WASHINGTON (AP) — Orders for long-lasting U.S. factory goods, excluding the volatile transportation category, fell in July for the fourth time in five months, a sign that manufacturing may be faltering.
The Commerce Department said Friday that orders for durable goods rose a seasonally adjusted 4.2 percent in July. But excluding aircraft and other transportation goods, orders dropped 0.4 percent.
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Aircraft orders soared 54 percent. Boeing, one of the biggest global aircraft manufacturers, received 260 orders last month, according to economists at IHS Global Insight, up from 21 in June.
Durable goods are items meant to last at least three years. Orders for so-called core capital goods, a key measure of business investment plans, fell 3.4 percent. That’s the biggest drop since November and the fourth decline in five months.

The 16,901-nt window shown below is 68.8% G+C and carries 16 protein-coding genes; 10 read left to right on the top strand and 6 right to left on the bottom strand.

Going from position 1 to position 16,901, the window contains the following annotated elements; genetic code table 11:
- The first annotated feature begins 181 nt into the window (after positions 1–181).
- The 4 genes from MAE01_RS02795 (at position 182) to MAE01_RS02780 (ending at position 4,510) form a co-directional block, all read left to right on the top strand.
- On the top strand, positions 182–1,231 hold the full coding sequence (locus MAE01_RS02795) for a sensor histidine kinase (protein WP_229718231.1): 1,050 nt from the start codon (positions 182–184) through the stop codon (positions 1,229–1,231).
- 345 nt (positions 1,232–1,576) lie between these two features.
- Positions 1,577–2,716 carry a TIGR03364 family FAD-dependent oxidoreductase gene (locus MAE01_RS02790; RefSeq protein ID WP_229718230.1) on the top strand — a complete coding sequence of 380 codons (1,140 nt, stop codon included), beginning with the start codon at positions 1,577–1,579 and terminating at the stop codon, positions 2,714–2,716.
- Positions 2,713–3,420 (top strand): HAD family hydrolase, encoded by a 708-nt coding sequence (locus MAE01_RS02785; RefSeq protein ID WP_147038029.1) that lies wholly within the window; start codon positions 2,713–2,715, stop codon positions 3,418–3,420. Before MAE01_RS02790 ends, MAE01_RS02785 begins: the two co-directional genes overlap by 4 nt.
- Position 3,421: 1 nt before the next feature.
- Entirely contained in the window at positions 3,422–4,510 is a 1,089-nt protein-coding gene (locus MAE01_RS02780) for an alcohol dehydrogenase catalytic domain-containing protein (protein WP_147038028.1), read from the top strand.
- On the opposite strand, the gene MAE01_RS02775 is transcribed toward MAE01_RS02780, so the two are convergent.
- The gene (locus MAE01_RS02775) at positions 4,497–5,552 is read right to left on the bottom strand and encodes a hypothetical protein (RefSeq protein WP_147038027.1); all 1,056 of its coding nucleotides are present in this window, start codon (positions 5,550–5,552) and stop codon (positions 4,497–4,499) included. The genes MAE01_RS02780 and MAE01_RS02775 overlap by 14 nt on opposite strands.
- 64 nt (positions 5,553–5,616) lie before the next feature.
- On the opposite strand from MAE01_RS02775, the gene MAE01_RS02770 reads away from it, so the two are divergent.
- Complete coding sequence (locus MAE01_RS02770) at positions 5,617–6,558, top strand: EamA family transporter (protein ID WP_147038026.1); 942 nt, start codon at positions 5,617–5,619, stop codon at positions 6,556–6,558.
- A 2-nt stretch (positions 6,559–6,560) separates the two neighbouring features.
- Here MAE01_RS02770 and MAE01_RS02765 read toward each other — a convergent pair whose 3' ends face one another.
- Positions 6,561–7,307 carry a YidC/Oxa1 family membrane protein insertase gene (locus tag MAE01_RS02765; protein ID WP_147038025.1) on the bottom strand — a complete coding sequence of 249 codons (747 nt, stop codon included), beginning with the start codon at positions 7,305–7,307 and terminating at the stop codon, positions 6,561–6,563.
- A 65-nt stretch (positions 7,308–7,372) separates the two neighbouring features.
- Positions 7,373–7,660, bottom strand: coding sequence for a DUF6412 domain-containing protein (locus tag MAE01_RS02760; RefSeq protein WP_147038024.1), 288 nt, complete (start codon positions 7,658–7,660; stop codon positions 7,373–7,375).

Core capital goods include computers, industrial machinery and steel. The steady decline in such orders suggests that companies are worried that the economy will slow and are reducing investment. Europe’s financial crisis has pushed that region to the brink of recession, threatening exports of U.S. goods. Economies in China, India and Brazil are also growing more slowly.
Read More at OfficialWire. By Christopher S. Rugaber.